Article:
cancel
Showing results for 
Search instead for 
Did you mean: 

Linux Depots

 
SOLVED
Go to solution
brian_31
Super Advisor

Linux Depots

Greetings...

How do i make depots in linux? Similar to HP-UX swcopy -s (making depot from a source)and swlist -l depot (which would list the depots?)

Thanks & Regards

Brian.
4 REPLIES
Matti_Kurkela
Honored Contributor
Solution

Re: Linux Depots

Linux does not have depots.

Instead, Linux has software packages (in different formats, like .rpm and .deb) and package repositories.

For making the actual packages, you would use documentation like this:
http://tldp.org/HOWTO/RPM-HOWTO/

But your question seems more about package repositories.

In general, a package repository is essentially a directory or a specific directory hierarchy with the packages in it, often with some metadata added. The specific format depends on which package management tools you (or your Linux distribution of choice) is using.

Depending on your requirements, there might not even be a need to create a repository at all. In Linux, the basic package installation tools can accept multiple packages on the same command line:

RPM: (RedHat and a lot of other distros)
rpm -ivh foo.rpm bar.rpm baz.rpm

.deb: (Debian, Ubuntu etc.)
dpkg -i foo.deb bar.deb baz.deb

Also Linux package management tools usually won't force you to reboot in any case. Of course, when you install a new kernel package, you may have to reboot to start using it... but you get to do it on your own terms, at the time of your choice. This means installing multiple patches using separate commands is not a problem: unlike in HP-UX, there is no need to merge multiple packages into a single depot to get them all installed with just one reboot.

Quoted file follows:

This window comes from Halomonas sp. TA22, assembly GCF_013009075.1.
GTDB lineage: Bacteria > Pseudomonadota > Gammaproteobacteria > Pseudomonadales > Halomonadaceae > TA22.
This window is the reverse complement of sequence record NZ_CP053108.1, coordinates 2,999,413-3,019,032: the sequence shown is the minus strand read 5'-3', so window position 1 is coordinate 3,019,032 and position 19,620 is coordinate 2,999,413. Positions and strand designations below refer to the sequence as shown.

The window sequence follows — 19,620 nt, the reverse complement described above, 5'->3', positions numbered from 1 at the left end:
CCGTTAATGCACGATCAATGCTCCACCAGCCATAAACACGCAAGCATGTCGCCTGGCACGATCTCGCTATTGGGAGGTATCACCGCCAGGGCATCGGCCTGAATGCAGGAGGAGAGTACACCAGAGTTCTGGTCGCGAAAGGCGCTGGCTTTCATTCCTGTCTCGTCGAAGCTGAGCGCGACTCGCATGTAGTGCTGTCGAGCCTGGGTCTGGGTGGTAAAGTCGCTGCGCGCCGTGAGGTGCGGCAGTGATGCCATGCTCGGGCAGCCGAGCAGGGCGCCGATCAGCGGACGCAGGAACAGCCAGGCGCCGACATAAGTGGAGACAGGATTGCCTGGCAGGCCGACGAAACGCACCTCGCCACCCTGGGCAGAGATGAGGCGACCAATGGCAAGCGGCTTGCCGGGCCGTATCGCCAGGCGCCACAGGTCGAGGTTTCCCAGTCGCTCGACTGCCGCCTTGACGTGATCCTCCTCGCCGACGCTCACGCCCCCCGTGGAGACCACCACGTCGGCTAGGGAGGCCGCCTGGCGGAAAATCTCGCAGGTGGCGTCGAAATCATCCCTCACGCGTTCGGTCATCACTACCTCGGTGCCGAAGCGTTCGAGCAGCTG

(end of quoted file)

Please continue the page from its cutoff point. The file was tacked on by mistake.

So if you're in a hurry, you can just create a directory, toss a bunch of package files into it and say "run the appropriate installation command (rpm -ivh *.rpm or dpkg -i *.deb, respectively) in it" and call it good.

But creating a proper package repository isn't that difficult either... at least if your Linux distribution is using the "yum" package manager:

http://www.cyberciti.biz/tips/redhat-centos-fedora-linux-setup-repo.html

In short:
- make a directory
- toss a bunch of RPM packages into it
- run the "createrepo" command on the directory to create the repository metadata
- make the directory accessible to your clients (make it available through a webserver or a FTP server, or share it over NFS, or whatever fits your requirements)
- write a small repository configuration file that tells yum where the repository is located (there are also GUI utilities that can simplify this step even further).

Creating a repository for .deb packages is a bit more involved, but there are tools to make it easier:

http://wiki.debian.org/HowToSetupADebianRepository

MK
MK
brian_31
Super Advisor

Re: Linux Depots

Thanks MK..

Thanks & Regards

Brian.
Tim Nelson
Honored Contributor

Re: Linux Depots

I did not read all of Matti's post but I am sure he said the same.

here is what I do.

OEL
I create an nfs respository with up2date and createrepo on my server and then configure yum to use only that.

RHEL
all servers have rhn plugin disabled, except one, and then yum is configured for NFS directory like above.

All details are available via rhel or oel (just google) or I can be more specific if needed.
dirk dierickx
Honored Contributor

Re: Linux Depots

using rpm you can even put your packages on a web or ftp server and get them directly from there without copying them over. this also works for other commands besides installing, you can query rpm packages remotely too.

check the rpm manpage, check the 'FTP/HTTP OPTIONS' section.

if you want to be a bit more advanced then that, depending on your needs you can create your own yum repository, documentation for that is available here:

http://yum.baseurl.org/wiki/RepoCreate

or use a more userfriendly web based tool from redhat called satellite (or the free oss version spacewalk), it does a lot more besides managing rpm packages though;

satellite: http://www.redhat.com/red_hat_network/moduledetail/

spacewalk: http://spacewalk.redhat.com/